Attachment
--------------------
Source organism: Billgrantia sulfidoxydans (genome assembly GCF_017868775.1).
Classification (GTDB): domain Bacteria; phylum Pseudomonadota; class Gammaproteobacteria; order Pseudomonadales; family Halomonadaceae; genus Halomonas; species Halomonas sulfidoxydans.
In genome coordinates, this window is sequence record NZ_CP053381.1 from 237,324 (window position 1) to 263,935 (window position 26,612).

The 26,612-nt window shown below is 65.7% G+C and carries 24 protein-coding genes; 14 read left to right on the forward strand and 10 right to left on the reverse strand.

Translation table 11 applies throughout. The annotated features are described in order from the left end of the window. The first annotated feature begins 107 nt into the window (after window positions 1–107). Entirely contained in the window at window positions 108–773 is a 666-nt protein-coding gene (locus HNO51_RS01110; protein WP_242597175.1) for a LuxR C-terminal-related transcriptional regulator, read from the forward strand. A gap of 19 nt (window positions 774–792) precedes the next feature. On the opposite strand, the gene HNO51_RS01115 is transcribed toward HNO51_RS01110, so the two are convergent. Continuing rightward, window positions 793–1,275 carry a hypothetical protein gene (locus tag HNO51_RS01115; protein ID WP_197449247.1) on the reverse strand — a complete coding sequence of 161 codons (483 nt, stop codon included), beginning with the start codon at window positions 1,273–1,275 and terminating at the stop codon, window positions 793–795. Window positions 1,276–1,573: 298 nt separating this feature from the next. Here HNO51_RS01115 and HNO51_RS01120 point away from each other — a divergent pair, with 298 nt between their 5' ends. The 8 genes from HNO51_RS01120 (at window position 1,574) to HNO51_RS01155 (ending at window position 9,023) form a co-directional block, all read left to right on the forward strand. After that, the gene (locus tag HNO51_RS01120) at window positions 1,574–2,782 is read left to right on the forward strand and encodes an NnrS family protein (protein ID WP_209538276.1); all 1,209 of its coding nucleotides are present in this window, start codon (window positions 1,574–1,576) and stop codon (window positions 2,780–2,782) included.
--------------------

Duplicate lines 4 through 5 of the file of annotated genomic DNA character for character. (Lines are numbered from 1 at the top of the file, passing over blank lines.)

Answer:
The 26,612-nt window shown below is 65.7% G+C and carries 24 protein-coding genes; 14 read left to right on the forward strand and 10 right to left on the reverse strand.

Translation table 11 applies throughout. The annotated features are described in order from the left end of the window. The first annotated feature begins 107 nt into the window (after window positions 1–107). Entirely contained in the window at window positions 108–773 is a 666-nt protein-coding gene (locus HNO51_RS01110; protein WP_242597175.1) for a LuxR C-terminal-related transcriptional regulator, read from the forward strand. A gap of 19 nt (window positions 774–792) precedes the next feature. On the opposite strand, the gene HNO51_RS01115 is transcribed toward HNO51_RS01110, so the two are convergent. Continuing rightward, window positions 793–1,275 carry a hypothetical protein gene (locus tag HNO51_RS01115; protein ID WP_197449247.1) on the reverse strand — a complete coding sequence of 161 codons (483 nt, stop codon included), beginning with the start codon at window positions 1,273–1,275 and terminating at the stop codon, window positions 793–795. Window positions 1,276–1,573: 298 nt separating this feature from the next. Here HNO51_RS01115 and HNO51_RS01120 point away from each other — a divergent pair, with 298 nt between their 5' ends. The 8 genes from HNO51_RS01120 (at window position 1,574) to HNO51_RS01155 (ending at window position 9,023) form a co-directional block, all read left to right on the forward strand. After that, the gene (locus tag HNO51_RS01120) at window positions 1,574–2,782 is read left to right on the forward strand and encodes an NnrS family protein (protein ID WP_209538276.1); all 1,209 of its coding nucleotides are present in this window, start codon (window positions 1,574–1,576) and stop codon (window positions 2,780–2,782) included.